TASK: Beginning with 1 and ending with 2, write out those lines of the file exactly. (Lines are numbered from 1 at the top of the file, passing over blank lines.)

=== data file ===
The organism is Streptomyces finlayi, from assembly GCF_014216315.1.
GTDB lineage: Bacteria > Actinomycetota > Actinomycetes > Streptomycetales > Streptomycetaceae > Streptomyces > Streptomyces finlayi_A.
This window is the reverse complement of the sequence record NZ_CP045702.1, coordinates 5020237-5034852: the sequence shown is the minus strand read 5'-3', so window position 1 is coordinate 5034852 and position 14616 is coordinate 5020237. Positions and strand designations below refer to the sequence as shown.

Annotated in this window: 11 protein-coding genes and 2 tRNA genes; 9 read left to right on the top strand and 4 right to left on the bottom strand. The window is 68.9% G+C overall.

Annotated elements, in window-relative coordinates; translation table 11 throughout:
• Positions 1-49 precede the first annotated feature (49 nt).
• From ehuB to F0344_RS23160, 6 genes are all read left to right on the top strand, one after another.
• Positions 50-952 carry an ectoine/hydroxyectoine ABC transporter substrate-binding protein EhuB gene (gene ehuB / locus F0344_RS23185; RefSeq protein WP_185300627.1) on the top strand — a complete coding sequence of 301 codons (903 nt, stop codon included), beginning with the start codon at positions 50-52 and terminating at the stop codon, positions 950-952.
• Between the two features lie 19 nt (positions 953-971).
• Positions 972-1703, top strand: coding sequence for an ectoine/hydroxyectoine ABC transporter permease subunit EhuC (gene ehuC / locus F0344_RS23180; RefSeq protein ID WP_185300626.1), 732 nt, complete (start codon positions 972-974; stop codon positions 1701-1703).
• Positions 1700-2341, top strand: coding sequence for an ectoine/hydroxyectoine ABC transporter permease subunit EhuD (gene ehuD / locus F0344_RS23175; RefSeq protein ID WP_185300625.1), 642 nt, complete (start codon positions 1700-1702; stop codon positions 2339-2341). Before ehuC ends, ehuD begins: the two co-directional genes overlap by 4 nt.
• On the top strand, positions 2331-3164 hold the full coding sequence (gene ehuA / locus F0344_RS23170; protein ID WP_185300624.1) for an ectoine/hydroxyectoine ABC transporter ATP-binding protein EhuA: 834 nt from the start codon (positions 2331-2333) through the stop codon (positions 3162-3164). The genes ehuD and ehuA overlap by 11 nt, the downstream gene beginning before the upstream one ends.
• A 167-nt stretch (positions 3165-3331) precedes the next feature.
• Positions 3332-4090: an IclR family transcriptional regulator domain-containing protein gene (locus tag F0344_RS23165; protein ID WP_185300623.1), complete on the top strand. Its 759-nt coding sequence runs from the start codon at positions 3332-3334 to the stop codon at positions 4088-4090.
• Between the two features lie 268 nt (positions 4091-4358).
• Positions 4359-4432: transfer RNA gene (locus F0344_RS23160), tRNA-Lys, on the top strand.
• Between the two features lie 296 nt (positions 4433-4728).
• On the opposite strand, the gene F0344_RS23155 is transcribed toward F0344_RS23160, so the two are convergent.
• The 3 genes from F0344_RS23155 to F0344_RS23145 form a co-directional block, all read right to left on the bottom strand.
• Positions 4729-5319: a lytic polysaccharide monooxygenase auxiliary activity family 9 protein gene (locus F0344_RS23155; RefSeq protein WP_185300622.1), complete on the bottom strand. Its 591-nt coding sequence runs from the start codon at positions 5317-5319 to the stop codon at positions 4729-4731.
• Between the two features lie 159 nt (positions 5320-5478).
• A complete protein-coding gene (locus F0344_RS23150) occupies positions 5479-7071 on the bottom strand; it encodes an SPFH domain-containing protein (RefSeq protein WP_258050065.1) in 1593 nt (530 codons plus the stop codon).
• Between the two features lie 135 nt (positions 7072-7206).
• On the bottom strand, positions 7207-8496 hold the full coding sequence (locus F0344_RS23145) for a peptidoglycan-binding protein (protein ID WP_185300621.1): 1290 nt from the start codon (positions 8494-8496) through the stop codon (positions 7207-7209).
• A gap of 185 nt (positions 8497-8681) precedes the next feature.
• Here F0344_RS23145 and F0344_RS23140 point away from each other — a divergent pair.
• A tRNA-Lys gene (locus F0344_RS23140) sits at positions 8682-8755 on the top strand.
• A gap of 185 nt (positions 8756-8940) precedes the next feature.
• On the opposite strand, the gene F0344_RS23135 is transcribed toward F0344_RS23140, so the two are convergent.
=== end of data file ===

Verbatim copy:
The organism is Streptomyces finlayi, from assembly GCF_014216315.1.
GTDB lineage: Bacteria > Actinomycetota > Actinomycetes > Streptomycetales > Streptomycetaceae > Streptomyces > Streptomyces finlayi_A.